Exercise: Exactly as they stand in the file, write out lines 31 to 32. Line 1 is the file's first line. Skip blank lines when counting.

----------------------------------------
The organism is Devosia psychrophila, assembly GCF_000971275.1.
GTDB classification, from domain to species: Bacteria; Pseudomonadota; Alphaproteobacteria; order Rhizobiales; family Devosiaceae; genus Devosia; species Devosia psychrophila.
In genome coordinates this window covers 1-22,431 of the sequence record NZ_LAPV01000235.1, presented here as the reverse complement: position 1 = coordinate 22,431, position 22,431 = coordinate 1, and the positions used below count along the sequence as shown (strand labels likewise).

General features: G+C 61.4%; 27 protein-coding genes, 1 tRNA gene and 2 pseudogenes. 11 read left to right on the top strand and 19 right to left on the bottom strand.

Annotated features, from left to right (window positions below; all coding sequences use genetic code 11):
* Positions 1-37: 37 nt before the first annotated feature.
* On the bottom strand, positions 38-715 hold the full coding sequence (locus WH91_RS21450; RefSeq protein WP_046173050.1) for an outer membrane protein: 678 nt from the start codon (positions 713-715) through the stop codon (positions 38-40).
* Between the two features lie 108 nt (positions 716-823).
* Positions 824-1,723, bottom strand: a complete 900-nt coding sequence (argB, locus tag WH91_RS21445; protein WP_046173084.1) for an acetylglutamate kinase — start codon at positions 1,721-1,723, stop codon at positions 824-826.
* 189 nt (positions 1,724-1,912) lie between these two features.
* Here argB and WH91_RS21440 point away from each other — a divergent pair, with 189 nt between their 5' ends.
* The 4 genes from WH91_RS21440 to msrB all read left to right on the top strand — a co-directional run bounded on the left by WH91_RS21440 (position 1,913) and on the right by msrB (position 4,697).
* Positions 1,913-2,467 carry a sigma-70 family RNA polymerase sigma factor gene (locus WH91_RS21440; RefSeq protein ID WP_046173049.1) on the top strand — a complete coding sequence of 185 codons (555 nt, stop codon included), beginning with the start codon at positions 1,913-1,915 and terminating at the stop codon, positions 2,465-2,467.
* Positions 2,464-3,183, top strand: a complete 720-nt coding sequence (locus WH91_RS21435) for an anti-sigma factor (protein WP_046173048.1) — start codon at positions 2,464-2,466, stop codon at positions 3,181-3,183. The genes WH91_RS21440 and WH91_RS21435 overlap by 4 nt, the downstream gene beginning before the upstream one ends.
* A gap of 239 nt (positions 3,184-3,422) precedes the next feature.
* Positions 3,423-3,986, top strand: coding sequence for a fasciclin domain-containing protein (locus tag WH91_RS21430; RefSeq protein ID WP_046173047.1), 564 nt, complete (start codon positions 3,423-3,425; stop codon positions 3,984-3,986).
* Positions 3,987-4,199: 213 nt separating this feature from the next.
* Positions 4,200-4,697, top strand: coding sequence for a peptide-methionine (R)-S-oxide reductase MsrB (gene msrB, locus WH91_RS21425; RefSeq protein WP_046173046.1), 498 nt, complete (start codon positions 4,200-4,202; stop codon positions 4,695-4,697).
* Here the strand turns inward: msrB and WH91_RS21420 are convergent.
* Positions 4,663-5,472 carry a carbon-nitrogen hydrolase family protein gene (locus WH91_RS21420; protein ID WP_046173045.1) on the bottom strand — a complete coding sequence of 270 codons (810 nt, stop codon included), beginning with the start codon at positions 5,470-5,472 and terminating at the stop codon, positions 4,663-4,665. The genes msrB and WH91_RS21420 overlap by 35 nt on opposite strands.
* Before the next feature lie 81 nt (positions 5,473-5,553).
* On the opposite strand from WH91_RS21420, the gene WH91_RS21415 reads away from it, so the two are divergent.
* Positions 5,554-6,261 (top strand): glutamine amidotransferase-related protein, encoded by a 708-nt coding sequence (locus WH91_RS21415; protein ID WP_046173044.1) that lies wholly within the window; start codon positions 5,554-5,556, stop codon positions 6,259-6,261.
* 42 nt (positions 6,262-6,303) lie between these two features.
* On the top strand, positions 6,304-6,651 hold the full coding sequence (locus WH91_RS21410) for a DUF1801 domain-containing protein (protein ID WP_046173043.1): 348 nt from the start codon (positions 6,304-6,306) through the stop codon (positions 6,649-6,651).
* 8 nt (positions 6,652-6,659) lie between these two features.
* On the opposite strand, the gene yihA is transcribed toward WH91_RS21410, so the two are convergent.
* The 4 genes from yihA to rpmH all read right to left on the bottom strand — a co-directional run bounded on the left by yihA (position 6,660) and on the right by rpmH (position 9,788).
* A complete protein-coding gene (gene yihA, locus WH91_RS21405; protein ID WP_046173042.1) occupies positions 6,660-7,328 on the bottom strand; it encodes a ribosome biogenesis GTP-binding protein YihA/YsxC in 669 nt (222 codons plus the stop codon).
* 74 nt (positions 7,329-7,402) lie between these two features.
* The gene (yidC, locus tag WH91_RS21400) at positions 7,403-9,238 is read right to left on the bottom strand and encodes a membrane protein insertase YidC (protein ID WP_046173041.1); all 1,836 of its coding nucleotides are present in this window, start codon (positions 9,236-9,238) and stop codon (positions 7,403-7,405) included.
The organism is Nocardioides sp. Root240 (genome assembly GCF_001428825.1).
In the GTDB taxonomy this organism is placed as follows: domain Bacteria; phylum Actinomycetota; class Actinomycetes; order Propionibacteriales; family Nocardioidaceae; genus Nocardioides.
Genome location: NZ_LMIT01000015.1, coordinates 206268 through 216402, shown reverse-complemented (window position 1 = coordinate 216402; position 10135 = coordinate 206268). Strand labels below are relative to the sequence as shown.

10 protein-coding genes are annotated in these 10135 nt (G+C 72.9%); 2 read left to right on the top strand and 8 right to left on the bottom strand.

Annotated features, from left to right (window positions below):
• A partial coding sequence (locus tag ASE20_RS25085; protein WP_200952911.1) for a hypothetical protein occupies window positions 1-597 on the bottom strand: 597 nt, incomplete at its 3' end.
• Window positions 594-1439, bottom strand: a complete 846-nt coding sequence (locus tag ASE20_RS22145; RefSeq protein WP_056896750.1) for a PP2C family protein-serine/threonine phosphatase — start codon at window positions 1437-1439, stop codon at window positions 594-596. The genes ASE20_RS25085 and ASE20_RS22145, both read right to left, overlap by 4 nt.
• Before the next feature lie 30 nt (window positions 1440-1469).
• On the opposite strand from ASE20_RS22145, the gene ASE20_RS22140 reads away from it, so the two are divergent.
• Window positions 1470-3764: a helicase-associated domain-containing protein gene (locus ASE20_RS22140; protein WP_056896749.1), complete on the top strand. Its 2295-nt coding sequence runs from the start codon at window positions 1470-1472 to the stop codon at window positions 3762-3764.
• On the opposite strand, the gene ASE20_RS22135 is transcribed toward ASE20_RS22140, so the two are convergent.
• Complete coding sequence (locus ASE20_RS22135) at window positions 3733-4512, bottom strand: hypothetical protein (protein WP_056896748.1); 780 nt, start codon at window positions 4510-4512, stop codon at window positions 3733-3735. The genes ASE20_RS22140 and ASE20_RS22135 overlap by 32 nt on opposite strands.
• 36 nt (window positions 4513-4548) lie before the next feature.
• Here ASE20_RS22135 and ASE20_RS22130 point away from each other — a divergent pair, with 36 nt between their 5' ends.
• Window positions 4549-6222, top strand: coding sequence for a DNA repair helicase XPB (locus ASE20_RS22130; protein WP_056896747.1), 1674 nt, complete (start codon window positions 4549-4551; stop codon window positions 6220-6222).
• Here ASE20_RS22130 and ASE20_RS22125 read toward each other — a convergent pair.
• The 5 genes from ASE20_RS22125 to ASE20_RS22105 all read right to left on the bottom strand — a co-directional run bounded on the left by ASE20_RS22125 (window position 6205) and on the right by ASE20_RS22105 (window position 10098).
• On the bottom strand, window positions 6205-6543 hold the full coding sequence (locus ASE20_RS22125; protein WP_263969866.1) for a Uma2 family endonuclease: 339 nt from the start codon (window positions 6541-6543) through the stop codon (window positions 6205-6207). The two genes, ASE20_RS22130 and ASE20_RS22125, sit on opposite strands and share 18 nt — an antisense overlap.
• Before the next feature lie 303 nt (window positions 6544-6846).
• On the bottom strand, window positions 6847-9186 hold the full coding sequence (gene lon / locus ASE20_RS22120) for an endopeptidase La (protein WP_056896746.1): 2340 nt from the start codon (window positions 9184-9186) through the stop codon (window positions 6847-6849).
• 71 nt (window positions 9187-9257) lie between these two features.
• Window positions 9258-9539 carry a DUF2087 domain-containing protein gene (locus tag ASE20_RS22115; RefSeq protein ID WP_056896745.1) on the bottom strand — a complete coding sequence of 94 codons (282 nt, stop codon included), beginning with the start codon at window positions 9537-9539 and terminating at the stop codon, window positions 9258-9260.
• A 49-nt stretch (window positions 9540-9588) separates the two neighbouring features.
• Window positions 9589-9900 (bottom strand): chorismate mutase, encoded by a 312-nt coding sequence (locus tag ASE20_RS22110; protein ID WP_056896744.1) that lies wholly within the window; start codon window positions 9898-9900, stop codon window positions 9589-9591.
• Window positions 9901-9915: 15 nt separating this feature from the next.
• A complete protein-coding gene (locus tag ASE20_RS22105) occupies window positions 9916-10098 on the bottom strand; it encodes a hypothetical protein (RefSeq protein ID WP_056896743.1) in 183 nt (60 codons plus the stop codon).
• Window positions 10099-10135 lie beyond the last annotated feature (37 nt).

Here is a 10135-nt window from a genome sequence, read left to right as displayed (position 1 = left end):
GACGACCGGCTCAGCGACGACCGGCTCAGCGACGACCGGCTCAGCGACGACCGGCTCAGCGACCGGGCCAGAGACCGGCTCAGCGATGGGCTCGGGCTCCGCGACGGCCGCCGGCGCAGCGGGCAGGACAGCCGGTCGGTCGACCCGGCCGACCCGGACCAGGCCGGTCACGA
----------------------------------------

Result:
* The gene (yidC, locus tag WH91_RS21400) at positions 7,403-9,238 is read right to left on the bottom strand and encodes a membrane protein insertase YidC (protein ID WP_046173041.1); all 1,836 of its coding nucleotides are present in this window, start codon (positions 9,236-9,238) and stop codon (positions 7,403-7,405) included.
The organism is Nocardioides sp. Root240 (genome assembly GCF_001428825.1).